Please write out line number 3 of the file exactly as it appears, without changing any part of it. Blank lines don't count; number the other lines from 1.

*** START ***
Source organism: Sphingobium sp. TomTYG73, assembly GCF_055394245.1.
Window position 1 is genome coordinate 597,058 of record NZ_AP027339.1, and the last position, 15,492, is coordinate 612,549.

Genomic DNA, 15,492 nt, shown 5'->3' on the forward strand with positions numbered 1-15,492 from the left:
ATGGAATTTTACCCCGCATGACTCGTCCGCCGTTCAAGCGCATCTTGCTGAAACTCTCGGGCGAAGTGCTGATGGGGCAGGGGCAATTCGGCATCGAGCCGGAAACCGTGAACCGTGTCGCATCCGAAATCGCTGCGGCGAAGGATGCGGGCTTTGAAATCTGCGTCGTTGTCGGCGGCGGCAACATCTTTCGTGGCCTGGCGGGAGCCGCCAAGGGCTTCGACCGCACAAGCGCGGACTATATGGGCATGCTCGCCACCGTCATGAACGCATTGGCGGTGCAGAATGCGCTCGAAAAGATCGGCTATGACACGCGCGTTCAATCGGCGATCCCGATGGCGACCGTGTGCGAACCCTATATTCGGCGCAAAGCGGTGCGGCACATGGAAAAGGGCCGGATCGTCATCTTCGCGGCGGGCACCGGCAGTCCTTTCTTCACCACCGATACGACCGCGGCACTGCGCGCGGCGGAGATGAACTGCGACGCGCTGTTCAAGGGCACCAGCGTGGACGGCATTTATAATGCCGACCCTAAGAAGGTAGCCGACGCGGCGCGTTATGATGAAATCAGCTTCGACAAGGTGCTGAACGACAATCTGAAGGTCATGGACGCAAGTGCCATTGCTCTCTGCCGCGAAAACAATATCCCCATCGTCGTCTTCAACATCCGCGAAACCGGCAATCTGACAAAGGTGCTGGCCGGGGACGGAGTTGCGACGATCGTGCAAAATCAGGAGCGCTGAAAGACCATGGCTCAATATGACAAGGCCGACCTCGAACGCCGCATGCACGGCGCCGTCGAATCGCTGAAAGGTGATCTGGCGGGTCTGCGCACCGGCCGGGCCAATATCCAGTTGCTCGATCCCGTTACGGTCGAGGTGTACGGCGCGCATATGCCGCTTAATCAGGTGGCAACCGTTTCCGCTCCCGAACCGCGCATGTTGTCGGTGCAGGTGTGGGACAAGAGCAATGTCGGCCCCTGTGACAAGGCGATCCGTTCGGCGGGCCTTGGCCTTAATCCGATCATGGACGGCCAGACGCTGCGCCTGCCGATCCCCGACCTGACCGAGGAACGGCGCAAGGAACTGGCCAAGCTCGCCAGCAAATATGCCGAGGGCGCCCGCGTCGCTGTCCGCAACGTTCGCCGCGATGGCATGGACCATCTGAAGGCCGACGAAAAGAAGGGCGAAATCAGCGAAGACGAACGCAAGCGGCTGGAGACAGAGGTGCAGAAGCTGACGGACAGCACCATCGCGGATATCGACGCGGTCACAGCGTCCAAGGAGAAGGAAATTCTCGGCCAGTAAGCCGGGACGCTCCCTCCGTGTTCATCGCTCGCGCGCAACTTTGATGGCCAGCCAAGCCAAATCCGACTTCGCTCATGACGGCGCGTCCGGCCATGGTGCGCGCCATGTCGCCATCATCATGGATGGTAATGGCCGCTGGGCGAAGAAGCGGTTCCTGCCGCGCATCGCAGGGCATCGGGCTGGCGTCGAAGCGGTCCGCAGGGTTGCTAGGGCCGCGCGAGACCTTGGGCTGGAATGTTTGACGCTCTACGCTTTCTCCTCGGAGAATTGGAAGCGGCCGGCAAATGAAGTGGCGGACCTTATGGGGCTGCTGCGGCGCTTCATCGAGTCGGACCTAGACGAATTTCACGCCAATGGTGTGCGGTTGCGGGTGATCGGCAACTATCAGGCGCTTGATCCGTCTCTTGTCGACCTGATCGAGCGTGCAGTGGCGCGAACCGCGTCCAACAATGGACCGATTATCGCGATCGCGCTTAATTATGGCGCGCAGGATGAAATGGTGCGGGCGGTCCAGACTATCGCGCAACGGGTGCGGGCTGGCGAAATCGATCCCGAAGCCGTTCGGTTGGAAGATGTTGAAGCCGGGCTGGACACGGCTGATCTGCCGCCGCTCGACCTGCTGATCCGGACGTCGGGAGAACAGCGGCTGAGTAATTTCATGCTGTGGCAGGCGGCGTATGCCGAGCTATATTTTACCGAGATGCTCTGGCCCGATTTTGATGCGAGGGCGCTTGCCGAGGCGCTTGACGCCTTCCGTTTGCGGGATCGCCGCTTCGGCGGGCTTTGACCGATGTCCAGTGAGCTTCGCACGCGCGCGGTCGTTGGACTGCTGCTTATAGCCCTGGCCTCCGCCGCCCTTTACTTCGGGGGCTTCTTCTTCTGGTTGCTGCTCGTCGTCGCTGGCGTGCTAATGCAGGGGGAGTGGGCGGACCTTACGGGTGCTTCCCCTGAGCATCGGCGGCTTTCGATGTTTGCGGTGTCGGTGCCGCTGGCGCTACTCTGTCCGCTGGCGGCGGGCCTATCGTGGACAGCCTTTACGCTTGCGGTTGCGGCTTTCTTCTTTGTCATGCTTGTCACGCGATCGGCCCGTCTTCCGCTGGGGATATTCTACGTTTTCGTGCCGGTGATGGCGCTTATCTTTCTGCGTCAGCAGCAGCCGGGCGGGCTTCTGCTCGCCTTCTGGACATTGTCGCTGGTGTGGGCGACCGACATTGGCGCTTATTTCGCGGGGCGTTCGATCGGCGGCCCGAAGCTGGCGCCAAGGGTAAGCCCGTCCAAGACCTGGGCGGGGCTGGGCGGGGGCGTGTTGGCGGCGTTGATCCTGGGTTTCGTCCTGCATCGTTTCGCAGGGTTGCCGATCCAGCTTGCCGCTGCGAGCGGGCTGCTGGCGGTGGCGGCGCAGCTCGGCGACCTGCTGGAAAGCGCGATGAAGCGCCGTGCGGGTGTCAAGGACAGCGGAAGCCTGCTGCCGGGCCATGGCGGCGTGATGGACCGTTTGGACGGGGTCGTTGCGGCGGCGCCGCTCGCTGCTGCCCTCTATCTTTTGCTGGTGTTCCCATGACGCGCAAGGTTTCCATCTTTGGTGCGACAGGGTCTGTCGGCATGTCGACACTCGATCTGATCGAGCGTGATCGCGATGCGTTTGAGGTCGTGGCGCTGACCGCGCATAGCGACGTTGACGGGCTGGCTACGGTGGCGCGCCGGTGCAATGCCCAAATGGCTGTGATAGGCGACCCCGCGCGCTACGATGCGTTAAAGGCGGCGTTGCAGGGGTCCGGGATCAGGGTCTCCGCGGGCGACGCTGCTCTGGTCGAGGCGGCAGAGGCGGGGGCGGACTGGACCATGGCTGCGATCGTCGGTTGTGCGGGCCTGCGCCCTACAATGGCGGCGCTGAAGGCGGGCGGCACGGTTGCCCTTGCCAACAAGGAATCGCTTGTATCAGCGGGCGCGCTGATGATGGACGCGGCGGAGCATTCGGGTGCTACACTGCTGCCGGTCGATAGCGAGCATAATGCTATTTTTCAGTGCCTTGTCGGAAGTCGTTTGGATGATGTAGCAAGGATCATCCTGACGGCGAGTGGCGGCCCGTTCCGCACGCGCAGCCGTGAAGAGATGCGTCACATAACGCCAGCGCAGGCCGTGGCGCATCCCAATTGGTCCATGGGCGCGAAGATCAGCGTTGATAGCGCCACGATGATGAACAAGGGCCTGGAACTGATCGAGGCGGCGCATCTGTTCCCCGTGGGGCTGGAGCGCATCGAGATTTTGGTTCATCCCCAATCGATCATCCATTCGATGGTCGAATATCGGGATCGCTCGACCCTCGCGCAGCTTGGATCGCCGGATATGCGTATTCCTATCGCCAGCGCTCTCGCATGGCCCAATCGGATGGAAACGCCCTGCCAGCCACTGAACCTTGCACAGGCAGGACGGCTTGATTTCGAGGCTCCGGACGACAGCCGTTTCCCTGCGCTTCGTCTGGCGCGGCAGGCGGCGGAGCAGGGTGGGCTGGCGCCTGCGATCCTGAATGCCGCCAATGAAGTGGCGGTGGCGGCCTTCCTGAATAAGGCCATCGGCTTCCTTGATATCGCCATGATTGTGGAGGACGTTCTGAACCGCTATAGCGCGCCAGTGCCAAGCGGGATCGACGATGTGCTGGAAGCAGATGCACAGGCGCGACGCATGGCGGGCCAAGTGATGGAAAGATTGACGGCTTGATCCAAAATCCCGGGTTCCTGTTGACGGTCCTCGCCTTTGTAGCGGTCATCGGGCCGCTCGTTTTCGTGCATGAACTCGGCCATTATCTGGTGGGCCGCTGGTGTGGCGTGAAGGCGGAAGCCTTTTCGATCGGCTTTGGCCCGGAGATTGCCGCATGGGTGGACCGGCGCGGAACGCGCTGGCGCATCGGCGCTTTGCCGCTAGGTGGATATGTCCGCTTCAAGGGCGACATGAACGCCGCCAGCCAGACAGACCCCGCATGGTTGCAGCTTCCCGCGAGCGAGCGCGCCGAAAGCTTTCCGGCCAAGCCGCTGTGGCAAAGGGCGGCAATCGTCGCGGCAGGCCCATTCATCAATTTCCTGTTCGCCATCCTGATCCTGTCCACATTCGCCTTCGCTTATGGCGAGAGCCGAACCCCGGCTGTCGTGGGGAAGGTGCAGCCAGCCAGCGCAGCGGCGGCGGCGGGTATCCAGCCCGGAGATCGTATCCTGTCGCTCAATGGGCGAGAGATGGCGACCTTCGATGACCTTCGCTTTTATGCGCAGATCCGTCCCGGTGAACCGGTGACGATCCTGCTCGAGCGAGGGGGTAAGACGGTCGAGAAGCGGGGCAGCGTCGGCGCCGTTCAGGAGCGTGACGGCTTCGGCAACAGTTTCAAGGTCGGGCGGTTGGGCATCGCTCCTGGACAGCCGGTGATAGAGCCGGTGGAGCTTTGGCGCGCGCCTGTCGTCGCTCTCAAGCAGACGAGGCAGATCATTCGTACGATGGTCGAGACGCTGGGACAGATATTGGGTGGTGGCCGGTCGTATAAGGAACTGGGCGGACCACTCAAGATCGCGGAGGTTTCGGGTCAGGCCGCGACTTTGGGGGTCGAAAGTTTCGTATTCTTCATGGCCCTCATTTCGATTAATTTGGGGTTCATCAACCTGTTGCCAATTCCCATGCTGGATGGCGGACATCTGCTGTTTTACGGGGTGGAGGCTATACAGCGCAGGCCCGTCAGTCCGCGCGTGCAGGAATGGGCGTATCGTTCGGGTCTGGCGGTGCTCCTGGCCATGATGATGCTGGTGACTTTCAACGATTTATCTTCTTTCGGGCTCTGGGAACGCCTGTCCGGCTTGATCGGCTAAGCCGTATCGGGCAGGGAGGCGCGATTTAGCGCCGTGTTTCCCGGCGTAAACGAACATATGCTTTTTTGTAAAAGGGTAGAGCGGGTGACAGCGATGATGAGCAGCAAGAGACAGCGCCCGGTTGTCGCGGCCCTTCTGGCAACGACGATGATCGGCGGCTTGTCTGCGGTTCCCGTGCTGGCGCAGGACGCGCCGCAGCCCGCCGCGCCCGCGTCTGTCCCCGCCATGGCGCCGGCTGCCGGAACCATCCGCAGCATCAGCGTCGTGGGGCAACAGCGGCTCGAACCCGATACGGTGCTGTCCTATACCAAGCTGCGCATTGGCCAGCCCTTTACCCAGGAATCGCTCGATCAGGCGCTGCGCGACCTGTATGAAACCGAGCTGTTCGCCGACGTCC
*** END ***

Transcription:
Genomic DNA, 15,492 nt, shown 5'->3' on the forward strand with positions numbered 1-15,492 from the left: